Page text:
The Definition of Happiness

happiness is

I’ve been chewing on the idea of happiness for a long while now, and I’ve noticed something; it seems like it’s far easier to get a grasp on what happiness is not than what it is. We are told that happiness is Stuff or Self-Sacrifice or Falling In Love, that happiness is basically anything our society can turn into a product or an escape, yet all of those ideals are demonstrably lacking. I think that half the reason that people get involved in alternative religions is due to a dissatisfaction with society’s ideas about happiness.

But what actually is happiness, and how do we find it? That’s a lot tougher, mostly because happiness is a pretty individual thing; that which brings me happiness may bring you boredom, or vice versa. But I think I have a pretty solid idea, so I wanted to post it here and get some feedback on how my ideas resonate with all of you. Happiness, I believe, can be broken down into two broad categories:
1) Happiness through self-definition.
2) Happiness through connection to others.
These two define the inward and outward paths that souls take in their evolution, first one of movement inward to the creation of a individual self, then outward toward connection to others and, ultimately, Unity. I believe that just about everything that can truly make us happy can fit into these two broad categories or into both to some extent. Let’s look at a few examples and also at how each can be distorted by our misunderstandings about what happiness truly is.
Love: The ultimate in the second category, but can be twisted into possessiveness, which distorts connection through the desire to deny others the “special” connection you have, or self-sacrifice, which denies self-definition.
Success: A form of self-definition, namely the achieving of goals, which can be distorted into greed (lack of self-definition leading to the judging of worth based upon possessions) and power-hunger (connection overridden by a desire for control)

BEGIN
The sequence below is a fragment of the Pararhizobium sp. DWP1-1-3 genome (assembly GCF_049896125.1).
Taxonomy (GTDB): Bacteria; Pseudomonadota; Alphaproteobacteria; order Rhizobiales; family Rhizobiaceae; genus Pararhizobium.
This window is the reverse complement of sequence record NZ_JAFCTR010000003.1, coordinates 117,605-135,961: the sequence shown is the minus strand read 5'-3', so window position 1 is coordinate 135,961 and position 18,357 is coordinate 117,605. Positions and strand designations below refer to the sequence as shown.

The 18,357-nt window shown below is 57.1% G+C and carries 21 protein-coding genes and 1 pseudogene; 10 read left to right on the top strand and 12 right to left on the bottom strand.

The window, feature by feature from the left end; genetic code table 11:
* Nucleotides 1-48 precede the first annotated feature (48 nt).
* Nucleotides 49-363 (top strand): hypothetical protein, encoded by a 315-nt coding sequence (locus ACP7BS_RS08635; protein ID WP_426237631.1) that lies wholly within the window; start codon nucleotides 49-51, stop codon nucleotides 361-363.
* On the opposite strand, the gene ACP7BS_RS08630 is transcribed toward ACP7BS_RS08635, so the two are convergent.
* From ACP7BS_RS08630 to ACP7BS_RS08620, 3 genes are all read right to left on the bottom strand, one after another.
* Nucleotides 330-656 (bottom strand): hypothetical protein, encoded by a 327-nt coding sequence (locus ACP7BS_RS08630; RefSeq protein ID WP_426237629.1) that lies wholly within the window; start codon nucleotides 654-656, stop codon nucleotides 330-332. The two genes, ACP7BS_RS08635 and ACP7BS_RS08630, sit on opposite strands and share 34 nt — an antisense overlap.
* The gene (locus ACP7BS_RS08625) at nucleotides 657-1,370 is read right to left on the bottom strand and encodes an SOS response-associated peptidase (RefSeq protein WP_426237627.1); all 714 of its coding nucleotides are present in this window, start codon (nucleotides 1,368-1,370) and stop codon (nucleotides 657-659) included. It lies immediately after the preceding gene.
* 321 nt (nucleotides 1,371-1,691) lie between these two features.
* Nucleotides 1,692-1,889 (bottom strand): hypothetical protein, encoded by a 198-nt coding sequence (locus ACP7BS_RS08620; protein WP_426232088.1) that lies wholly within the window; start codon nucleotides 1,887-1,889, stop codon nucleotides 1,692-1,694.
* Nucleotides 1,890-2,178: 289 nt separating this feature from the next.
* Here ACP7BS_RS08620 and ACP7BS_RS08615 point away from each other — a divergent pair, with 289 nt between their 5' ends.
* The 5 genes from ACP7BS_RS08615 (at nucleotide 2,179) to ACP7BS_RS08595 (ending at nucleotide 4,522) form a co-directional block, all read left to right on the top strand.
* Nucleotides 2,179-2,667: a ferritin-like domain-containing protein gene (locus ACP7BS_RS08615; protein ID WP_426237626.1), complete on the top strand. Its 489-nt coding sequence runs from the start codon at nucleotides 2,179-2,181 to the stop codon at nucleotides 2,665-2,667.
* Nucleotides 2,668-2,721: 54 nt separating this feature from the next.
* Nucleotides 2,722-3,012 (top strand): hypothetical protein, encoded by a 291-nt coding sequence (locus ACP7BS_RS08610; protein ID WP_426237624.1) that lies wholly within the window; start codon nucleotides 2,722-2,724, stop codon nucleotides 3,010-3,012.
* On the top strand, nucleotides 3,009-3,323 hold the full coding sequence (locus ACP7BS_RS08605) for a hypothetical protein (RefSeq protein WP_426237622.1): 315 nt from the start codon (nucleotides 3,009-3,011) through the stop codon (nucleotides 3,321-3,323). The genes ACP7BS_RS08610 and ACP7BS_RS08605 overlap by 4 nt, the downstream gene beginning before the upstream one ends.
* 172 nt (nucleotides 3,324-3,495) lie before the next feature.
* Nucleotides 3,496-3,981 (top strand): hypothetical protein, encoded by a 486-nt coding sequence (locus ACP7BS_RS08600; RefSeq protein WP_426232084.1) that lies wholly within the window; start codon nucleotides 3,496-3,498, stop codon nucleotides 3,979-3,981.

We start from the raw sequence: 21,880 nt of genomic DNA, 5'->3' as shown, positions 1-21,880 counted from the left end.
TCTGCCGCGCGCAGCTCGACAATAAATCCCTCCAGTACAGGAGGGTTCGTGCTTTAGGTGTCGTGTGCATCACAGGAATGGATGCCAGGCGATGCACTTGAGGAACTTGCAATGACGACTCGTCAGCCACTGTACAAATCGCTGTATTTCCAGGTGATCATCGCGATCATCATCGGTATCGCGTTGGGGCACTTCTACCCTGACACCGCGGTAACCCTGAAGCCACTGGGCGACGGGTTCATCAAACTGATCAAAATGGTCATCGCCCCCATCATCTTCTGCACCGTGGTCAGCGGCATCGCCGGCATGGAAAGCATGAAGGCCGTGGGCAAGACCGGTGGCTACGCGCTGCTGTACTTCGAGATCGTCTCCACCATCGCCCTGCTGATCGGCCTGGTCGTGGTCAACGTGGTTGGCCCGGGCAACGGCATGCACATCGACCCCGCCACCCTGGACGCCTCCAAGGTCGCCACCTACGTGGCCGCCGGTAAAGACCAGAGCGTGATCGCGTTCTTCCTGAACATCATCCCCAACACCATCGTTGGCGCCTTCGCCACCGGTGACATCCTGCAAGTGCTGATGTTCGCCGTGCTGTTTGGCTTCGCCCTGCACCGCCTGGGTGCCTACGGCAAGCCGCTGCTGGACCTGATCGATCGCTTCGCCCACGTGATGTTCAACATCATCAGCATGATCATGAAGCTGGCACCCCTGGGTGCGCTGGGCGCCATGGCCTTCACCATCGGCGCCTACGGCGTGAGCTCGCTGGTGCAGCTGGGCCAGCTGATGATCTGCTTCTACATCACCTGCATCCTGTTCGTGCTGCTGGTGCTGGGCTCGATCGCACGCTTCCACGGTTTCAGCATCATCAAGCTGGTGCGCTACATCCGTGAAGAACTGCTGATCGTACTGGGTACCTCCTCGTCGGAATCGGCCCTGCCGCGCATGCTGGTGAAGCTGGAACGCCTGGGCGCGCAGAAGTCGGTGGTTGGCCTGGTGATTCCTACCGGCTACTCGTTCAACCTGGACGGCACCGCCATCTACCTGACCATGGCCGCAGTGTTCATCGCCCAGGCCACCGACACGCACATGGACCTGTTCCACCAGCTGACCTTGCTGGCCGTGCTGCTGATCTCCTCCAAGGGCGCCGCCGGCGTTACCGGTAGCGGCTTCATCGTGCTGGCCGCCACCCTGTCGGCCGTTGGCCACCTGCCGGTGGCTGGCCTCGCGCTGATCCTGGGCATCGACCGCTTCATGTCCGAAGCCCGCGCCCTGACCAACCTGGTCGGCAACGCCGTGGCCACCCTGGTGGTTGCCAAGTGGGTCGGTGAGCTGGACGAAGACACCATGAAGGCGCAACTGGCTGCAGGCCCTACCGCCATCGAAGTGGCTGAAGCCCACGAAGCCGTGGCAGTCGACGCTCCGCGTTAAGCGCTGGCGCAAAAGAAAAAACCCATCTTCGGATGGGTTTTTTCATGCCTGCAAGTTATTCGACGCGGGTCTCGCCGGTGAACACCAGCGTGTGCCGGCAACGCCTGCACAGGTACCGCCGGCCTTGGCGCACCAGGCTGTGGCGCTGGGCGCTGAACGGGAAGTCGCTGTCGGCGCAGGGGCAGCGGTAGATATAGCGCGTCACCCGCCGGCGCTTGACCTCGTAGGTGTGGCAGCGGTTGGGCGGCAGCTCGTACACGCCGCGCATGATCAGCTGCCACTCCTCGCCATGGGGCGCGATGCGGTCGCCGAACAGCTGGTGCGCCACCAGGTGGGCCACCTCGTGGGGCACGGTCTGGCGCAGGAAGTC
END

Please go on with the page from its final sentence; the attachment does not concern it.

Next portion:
Spirituality: Can fit into both categories. Distorted versions run the gamut from self-righteousness (lack of self-definition compensated for by surety gained by being “right” or “chosen”) to herd mentality (massive overemphasis on connection at the expense of self-definition, thus the “church” is always right and never questioned) to escapism (ascetics and mystics divorcing themselves from society, thus throwing everything into self-definition and ignoring connection).
I think the key to true happiness is finding the balance point between self-definition and connection to others. Once again we see the seeming-contradiction in human nature, the “divine dichotomy” as Neale Donald Walsch calls it. We must define ourselves as individuals before we can become part of a group, we must have groups in order to define ourselves as individuals.
I would love to hear other’s take on this.

Leave a Reply

Fill in your details below or click an icon to log in: Logo

You are commenting using your account. Log Out / Change )

Twitter picture

You are commenting using your Twitter account. Log Out / Change )

Facebook photo

You are commenting using your Facebook account. Log Out / Change )

Google+ photo

You are commenting using your Google+ account. Log Out / Change )

Connecting to %s